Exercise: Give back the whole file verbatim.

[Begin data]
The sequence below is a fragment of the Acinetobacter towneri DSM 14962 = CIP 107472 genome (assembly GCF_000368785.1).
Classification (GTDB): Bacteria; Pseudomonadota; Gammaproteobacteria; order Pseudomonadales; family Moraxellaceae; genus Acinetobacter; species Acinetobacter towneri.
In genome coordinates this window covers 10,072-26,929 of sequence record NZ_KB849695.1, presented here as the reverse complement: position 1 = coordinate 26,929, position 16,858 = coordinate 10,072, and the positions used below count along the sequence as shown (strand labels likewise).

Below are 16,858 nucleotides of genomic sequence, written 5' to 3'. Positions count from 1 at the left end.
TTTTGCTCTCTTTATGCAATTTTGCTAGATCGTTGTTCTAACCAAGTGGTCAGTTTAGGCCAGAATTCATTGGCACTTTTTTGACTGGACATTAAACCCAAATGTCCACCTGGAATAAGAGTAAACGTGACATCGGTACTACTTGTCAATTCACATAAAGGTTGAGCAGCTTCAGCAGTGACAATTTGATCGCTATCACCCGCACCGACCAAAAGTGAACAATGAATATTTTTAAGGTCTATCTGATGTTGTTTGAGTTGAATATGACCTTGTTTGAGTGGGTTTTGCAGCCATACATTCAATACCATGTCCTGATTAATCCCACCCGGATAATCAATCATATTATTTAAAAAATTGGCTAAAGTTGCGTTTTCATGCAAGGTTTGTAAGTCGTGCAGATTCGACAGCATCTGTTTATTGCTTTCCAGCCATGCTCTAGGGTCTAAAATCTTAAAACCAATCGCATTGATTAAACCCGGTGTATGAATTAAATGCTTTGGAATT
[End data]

The sequence below is a fragment of the Acinetobacter towneri DSM 14962 = CIP 107472 genome (assembly GCF_000368785.1).
Classification (GTDB): Bacteria; Pseudomonadota; Gammaproteobacteria; order Pseudomonadales; family Moraxellaceae; genus Acinetobacter; species Acinetobacter towneri.
In genome coordinates this window covers 10,072-26,929 of sequence record NZ_KB849695.1, presented here as the reverse complement: position 1 = coordinate 26,929, position 16,858 = coordinate 10,072, and the positions used below count along the sequence as shown (strand labels likewise).

Below are 16,858 nucleotides of genomic sequence, written 5' to 3'. Positions count from 1 at the left end.
TTTTGCTCTCTTTATGCAATTTTGCTAGATCGTTGTTCTAACCAAGTGGTCAGTTTAGGCCAGAATTCATTGGCACTTTTTTGACTGGACATTAAACCCAAATGTCCACCTGGAATAAGAGTAAACGTGACATCGGTACTACTTGTCAATTCACATAAAGGTTGAGCAGCTTCAGCAGTGACAATTTGATCGCTATCACCCGCACCGACCAAAAGTGAACAATGAATATTTTTAAGGTCTATCTGATGTTGTTTGAGTTGAATATGACCTTGTTTGAGTGGGTTTTGCAGCCATACATTCAATACCATGTCCTGATTAATCCCACCCGGATAATCAATCATATTATTTAAAAAATTGGCTAAAGTTGCGTTTTCATGCAAGGTTTGTAAGTCGTGCAGATTCGACAGCATCTGTTTATTGCTTTCCAGCCATGCTCTAGGGTCTAAAATCTTAAAACCAATCGCATTGATTAAACCCGGTGTATGAATTAAATGCTTTGGAATT